Katharsis is a beneficial transformation of painful emotions through absorbed contemplation of a powerfully moving work of art. The root meaning of "katharsis" in Greek is cleansing. The word can indicate the removal of impurities from, hence the amelioration of, any kind of substance. Before Aristotle, some philosophers had spoken (metaphorically) of psychological katharsis. Aristotle's student Aristoxenus claimed that Pythagoreans "achieved katharsis of the body through medicine, katharsis of the soul through music" (frag. 26). Plato sometimes employs the terminology of "katharsis" for philosophically extricating the soul or intellect from bodily concerns (e.g., Phaedo 67c; compare Sophist 226d–231b). But Aristotle was the first person to apply the term "katharsis" to the experience of tragedy.
The last clause of Aristotle's definition of tragedy in Poetics 6 describes tragedy as "accomplishing through pity and fear the katharsis of such emotions." No further reference to katharsis as the effect of tragedy occurs in the Poetics. Controversy over the "katharsis" clause remains acute, with no solution commanding great confidence. At issue are questions like the following: Did Aristotle mean occurrent emotions or underlying dispositions? Are pity and fear the only emotions involved? Is emotion the object or only the agency of katharsis? Does the term "katharsis" carry medical and/or religious overtones? Are the minds of tragedy's spectators purged, purified, clarified, or refined?
Our best aid to interpreting tragic katharsis is the account of musical katharsis in Aristotle's Politics 8.6–7, where Aristotle posits both pathological and normal cases of the phenomenon. As pity and fear are specifically cited in this context and further elucidation is promised in a discussion of poetry, there is a clear link with the Poetics. While Politics 8, focusing on educational needs, distinguishes various uses of music, it adopts a fundamentally character-centered view of music's capacity to "change the soul" through the passions (1340a4–b19). Though Aristotle regards both tragedy and music as mimetic (representational and expressive) art forms that arouse intense emotional states in their audiences, in his general moral psychology, ethical judgment, while cognitive, is influenced by feeling (Nicomachean Ethics 2.2–5, Rhetoric 2.1–11). Hence, we should not drive a wedge between the emotional and cognitive implications of katharsis.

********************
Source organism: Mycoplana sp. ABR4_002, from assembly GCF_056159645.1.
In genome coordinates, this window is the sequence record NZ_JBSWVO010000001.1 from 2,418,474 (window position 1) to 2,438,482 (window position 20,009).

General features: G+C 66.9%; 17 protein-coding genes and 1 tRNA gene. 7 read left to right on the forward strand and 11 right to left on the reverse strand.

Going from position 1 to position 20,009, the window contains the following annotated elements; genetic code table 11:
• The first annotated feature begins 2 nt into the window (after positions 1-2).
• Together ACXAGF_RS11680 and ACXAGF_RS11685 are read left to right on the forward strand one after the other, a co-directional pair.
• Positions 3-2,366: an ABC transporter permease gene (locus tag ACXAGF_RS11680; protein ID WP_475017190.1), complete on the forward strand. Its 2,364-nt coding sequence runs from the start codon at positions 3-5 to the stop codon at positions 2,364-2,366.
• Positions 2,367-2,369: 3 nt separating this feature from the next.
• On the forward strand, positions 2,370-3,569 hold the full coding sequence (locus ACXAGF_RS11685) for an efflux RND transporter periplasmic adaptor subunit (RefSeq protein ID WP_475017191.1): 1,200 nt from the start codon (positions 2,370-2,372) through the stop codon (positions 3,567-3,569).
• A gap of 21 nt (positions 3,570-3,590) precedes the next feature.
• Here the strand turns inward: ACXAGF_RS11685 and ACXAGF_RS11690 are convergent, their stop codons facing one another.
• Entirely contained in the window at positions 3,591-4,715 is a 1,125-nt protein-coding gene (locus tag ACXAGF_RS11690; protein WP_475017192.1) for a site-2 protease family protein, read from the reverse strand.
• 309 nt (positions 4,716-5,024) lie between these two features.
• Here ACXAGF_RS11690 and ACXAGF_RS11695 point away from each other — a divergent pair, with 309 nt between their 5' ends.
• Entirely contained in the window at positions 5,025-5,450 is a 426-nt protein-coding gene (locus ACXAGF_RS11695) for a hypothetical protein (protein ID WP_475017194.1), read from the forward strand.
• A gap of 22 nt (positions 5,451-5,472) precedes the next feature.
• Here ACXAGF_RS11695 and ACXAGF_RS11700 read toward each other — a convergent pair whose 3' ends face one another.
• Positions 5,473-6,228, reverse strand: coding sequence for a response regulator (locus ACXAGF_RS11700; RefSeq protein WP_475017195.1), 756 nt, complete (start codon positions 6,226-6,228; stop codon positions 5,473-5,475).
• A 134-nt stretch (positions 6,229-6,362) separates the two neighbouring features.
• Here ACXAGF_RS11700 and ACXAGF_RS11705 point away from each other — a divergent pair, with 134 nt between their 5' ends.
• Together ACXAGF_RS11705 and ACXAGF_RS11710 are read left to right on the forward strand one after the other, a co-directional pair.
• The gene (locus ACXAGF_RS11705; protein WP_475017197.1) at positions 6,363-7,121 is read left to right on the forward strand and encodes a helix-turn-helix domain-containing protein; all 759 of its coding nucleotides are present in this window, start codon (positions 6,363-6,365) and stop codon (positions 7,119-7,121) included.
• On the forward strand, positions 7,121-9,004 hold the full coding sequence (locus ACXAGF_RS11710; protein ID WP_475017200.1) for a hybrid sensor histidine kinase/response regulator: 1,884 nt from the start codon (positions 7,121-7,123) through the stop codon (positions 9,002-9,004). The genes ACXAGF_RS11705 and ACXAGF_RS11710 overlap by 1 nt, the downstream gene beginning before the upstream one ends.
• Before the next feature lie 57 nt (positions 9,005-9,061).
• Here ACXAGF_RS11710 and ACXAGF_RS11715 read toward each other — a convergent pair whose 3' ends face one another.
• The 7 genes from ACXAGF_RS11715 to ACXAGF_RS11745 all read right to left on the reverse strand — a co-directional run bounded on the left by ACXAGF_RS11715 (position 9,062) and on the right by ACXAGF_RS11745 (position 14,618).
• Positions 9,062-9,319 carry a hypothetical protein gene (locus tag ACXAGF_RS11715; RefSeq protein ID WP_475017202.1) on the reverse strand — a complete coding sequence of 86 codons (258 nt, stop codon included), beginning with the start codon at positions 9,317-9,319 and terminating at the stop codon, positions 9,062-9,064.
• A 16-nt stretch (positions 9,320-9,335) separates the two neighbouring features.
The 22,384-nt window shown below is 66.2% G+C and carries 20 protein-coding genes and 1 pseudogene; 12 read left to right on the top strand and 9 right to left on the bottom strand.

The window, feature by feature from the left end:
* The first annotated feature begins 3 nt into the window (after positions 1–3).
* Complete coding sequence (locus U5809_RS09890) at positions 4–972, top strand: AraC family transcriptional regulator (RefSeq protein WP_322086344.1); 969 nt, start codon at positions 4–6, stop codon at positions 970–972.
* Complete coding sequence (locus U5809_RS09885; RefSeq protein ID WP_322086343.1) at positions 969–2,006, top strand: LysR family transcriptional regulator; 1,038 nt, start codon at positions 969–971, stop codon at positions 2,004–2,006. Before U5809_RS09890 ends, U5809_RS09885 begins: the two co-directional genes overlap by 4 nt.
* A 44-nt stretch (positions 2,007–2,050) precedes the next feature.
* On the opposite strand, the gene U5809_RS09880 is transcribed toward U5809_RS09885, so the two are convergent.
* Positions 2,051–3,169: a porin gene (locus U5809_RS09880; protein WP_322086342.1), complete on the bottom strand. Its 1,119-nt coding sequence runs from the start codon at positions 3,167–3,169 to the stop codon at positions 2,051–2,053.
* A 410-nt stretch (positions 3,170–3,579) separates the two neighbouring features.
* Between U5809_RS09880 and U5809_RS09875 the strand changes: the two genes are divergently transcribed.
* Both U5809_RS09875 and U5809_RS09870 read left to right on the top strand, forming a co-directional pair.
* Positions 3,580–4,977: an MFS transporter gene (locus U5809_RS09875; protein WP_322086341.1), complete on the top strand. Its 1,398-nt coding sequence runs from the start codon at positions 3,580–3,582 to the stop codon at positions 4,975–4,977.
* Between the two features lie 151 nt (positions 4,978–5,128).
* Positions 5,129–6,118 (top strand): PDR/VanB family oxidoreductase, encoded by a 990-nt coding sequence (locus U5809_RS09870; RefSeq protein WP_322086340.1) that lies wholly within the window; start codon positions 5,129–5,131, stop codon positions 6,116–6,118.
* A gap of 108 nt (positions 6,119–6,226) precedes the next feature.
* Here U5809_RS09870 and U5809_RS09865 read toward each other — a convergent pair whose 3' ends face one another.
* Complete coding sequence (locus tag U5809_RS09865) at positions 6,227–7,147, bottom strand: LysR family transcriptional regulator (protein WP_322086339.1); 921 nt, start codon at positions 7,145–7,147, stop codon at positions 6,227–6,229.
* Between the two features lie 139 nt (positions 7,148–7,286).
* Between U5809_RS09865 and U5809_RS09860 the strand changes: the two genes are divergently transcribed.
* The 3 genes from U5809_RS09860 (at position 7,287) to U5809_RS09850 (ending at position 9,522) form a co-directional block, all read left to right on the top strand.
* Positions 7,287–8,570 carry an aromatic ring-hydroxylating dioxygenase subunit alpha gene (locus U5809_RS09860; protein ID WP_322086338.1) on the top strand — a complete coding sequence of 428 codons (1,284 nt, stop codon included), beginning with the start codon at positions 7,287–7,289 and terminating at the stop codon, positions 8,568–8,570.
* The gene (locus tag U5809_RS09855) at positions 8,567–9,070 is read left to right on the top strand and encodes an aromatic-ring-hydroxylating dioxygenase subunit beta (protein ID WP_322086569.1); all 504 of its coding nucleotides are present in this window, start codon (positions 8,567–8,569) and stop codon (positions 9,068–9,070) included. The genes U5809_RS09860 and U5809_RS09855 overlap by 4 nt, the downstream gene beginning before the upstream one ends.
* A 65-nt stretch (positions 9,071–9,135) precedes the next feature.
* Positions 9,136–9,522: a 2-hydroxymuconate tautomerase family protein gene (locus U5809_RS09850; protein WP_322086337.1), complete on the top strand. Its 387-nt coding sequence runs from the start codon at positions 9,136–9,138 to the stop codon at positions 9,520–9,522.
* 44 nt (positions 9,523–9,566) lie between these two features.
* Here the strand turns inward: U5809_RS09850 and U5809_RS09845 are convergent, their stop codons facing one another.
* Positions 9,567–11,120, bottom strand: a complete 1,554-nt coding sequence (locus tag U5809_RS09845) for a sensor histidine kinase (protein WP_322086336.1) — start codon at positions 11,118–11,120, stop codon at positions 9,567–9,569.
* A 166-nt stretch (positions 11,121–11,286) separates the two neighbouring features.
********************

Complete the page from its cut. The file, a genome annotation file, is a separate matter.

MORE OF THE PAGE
Aristotle partially compares the mental effects of musical katharsis to both medical and ritual katharsis, but he nonetheless keeps musical katharsis independent of those spheres. Politics 8 encourages a model of tragic katharsis that integrates cognitive, affective, and ethical reactions into the special pleasure of tragedy. Since these reactions stem from emotional engagement with a mimetic plot structure (Poetics 14), and since all experience of mimesis is guided by cognitive awareness (Poetics 4), Aristotle's larger theory of tragedy supports the view that katharsis operates together with cognition and pleasure. Even so, katharsis should be viewed not as tragic pleasure per se but as a beneficial transformation of painful emotions, through the absorbed contemplation of a powerfully moving artwork, into a key component of a satisfyingly unified experience.
Because katharsis requires an uninhibited flow of emotion, it may bring a sense of "relief" (Politics 1342a14) and reduce any excess. But the popular modern association of katharsis with mere draining of blocked emotion oversimplifies Aristotle's perspective. The combined evidence of the Poetics and Politics suggests that Aristotle addressed Plato's concerns about emotional responses to art (Republic 606) by maintaining that such heightened emotion could channel an ethically valuable alignment of feeling and understanding. If so, it is plausible that his concept of katharsis had application to several art forms, perhaps including comedy.
See also Aristotle; Emotion; Plato; Pythagoras and Pythagoreanism; Tragedy.
Aristotle. Nicomachean Ethics. Translated by Christopher Rowe. Oxford, U.K.: Oxford University Press, 2002.
Aristotle. On Rhetoric. Translated by George A. Kennedy. New York: Oxford University Press, 1991.
Aristotle. Poetics. Translated by Stephen Halliwell. Cambridge, MA: Harvard University Press, 1995.
Aristotle. Politics. Books VII and VIII. Translated by Richard Kraut. Oxford: Clarendon Press, 1997.
Halliwell, Stephen. Aristotle's Poetics. London: Duckworth, 1986.
Halliwell, Stephen. "La psychologie morale de la catharsis: Un essai de reconstruction." Études philosophiques 4 (2003): 499–517.
Lear, Jonathan. "Katharsis." Phronesis 33 (1988): 297–326.
Plato. Complete Works, edited by J. M. Cooper. Indianapolis: Hackett, 1997.
Stephen Halliwell (2005)